Our next mission was to visit Camden Park. This little theme park was where my passion for coasters was born. We used to go here every summer and ride the rides. My grandfather worked for Ashland Oil and they used to do Ashland Oil Days were the park would be reserved for their employees and families. As a kid, we would spend the day here riding the rides and having picnics.
I sent Michele up to the ticket booth, it was raining hard and I was just a tad bit nervous and didn’t want to be disappointed by bad news. Michele returned with two tickets in hand and said “We need to hurry they aren’t sure if the weather is gonna hold off enough to let you ride!” We headed straight for the Big Dipper. It was my first coaster and one that was very important for me on this trip. Even though we would ride over a hundred coasters on this trip, this one had a special place in my heart. Michele and I rode it alone. I sat in the front car and Michele behind me. She videoed the whole thing. It was just as I remembered!
We rode the little train around the park and I pointed out all the sights. It was like I was a kid again! When I was little this park seemed so BIG. I remember riding on the train when I was a kid and seeing the old cabin with the cowboys and Indians in a gunfight. We were out of the park in less than an hour. I am not sure how much longer this little place will be open but it was so important to me to come and show Michele this piece of my childhood.
We drive back into Huntington and I showed Michele my old stomping’ grounds; my elementary school that I used to walk to when I was in the first grade–who allows their kids to do that today? The little store where we would ride our bikes to for Slushes and penny candies. It is no longer a corner store but an office space. I showed her my grandparents home, who we would see tomorrow in the nursing home, my aunt Diana’s apartment, the ball fields where I played football and little league, my friend Roy’s house and finally my house where I spent the first eight or nine years of my childhood. 2640 Collis Avenue. The tree that my dad and I planted in the front yard is still there and probably over a hundred feet tall.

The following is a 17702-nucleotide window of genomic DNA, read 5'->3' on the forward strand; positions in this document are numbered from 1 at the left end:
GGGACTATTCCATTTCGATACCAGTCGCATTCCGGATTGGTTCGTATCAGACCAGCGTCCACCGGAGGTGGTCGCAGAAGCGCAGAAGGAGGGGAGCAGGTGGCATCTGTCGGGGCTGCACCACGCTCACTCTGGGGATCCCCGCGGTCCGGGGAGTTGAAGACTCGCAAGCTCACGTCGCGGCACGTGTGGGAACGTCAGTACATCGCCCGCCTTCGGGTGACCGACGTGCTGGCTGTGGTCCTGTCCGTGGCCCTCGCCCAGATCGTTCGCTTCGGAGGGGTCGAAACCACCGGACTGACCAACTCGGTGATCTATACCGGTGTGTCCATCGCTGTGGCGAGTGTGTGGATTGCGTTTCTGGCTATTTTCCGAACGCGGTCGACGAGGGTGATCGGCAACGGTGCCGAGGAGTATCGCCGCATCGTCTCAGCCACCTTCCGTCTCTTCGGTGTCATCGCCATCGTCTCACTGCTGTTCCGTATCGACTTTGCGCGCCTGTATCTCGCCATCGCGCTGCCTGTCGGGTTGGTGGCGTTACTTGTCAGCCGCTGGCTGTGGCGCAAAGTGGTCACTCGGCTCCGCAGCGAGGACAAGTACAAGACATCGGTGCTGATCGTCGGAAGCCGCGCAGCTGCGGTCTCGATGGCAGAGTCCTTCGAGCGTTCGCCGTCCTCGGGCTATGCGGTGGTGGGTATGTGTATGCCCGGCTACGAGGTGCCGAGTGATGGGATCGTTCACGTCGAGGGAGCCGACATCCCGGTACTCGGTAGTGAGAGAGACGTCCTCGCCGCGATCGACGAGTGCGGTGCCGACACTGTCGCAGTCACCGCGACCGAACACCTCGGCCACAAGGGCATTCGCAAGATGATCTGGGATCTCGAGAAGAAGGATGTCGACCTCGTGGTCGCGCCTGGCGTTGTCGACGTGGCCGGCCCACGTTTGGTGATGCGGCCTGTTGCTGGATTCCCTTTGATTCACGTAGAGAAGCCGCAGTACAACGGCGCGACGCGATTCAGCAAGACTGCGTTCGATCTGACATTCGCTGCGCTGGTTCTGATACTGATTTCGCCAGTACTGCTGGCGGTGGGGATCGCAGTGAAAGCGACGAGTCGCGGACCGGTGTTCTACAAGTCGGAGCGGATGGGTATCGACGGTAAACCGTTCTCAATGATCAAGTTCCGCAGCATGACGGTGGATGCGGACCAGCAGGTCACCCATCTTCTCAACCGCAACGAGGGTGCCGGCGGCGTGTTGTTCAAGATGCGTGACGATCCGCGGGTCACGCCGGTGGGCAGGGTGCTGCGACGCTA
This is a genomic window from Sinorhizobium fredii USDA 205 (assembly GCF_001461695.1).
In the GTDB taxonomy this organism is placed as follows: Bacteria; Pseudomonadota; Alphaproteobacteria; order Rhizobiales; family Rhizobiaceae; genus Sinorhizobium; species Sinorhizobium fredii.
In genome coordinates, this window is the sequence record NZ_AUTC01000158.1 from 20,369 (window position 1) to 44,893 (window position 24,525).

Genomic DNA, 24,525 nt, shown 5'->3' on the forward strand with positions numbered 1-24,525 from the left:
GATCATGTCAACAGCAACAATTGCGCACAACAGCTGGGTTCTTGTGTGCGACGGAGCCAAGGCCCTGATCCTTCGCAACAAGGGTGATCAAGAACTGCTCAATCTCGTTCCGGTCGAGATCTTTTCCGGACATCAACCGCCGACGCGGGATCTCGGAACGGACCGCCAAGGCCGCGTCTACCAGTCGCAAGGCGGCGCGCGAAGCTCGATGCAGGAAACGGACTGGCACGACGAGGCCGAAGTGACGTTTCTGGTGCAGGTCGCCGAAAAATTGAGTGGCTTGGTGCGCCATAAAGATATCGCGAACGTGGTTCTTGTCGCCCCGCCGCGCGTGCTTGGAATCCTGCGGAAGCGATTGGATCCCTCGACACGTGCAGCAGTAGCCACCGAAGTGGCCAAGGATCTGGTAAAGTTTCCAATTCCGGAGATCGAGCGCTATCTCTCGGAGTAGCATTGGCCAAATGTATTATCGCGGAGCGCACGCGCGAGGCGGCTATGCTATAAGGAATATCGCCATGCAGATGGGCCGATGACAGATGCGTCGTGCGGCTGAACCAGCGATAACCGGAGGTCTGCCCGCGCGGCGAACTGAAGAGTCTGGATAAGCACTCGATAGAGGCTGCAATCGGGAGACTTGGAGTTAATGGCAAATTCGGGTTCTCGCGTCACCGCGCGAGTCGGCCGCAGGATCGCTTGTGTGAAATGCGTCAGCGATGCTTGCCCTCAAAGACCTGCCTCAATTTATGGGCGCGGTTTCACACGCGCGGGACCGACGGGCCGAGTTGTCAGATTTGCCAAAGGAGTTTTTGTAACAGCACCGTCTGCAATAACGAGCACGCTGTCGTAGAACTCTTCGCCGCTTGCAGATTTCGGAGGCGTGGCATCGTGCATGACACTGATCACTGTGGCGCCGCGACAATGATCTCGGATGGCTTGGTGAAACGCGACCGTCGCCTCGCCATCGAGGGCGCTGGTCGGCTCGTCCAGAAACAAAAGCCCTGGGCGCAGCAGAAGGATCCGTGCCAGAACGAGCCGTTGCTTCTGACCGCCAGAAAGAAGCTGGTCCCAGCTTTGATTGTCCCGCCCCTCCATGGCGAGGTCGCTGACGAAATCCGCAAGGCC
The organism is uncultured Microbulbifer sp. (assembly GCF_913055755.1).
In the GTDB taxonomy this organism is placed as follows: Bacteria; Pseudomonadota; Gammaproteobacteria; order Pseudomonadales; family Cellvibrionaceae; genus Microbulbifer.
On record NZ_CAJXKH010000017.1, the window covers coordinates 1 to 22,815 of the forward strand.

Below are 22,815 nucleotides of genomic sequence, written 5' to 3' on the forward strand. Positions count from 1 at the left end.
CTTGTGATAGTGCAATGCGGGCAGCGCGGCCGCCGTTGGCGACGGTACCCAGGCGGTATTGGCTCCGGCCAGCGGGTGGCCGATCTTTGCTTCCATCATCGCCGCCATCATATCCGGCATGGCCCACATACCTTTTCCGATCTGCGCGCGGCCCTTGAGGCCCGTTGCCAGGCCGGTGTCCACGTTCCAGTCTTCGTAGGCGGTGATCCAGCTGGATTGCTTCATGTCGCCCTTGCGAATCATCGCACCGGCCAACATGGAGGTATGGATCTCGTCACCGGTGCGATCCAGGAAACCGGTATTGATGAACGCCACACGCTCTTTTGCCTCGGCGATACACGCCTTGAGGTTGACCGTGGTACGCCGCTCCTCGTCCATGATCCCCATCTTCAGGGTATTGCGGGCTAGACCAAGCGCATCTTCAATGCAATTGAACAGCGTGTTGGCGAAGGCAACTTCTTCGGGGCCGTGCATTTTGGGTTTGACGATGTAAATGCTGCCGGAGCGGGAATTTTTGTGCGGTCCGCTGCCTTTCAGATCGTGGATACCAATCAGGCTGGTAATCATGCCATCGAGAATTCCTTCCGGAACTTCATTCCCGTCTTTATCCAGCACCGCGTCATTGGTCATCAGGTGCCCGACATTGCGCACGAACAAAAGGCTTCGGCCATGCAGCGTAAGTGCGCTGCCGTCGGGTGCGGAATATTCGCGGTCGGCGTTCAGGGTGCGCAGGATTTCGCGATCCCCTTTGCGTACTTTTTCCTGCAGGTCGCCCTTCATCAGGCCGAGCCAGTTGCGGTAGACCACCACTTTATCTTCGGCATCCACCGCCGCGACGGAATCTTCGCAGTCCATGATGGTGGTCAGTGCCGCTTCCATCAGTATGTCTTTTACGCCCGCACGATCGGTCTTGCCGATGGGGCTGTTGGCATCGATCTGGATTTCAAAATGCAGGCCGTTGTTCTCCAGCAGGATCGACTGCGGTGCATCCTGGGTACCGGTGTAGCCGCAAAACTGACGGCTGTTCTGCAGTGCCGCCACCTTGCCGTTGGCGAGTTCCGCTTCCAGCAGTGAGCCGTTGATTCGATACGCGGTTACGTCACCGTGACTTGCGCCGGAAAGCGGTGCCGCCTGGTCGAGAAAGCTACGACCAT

We checked out this little city where I saw my first rock concert, Kiss at 6 years old with my dad, I showed Michele the stadium of Marshall University where I played a game on the turf one Thanksgiving Day as an 8 year old. Marshall University is the college of NFL superstar Randy Moss and a lesser known quarterback that played for the Jets, Chad Pennington. We headed to a place that I have been telling stories about for as long as I have known Michele for dinner. It is Jim’s Spaghetti. The place was packed and it was just as I remembered. This place brought back so many memories. Michele said,
This is the place where you learned how to eat.
After dinner we headed over to Barboursville to our hotel, but first we would stop at the first shopping mall I ever remembered. I have such fond memories of coming here on Black Friday when I was a little kid and my grandpa would give me and my brother Ryan 50 bucks to buy gifts. He always said, “Meet us in front of Lazarus at noon and we will have lunch.” The next couple hours Ryan and I would check out the stores on our own always stopping and Spencer’s gifts and buying each other a gag gift or two.
Michele and I bought some stuff at Dick’s Sporting Goods. We don’t have this store in Alaska and we bought some things that we thought were ‘good deals’. We spent the night at a decent hotel and did our laundry in washers on site. We were about half way through our trip and like I said this midpoint was bittersweet. Tomorrow will be a tough day but it is important…
*Rabid readers just wait. We talk about this book later on in the trip when I visit my aunt and niece in Louisville.
Tomorrow: Family and Carter Caves
Coasters to date on the tour: 50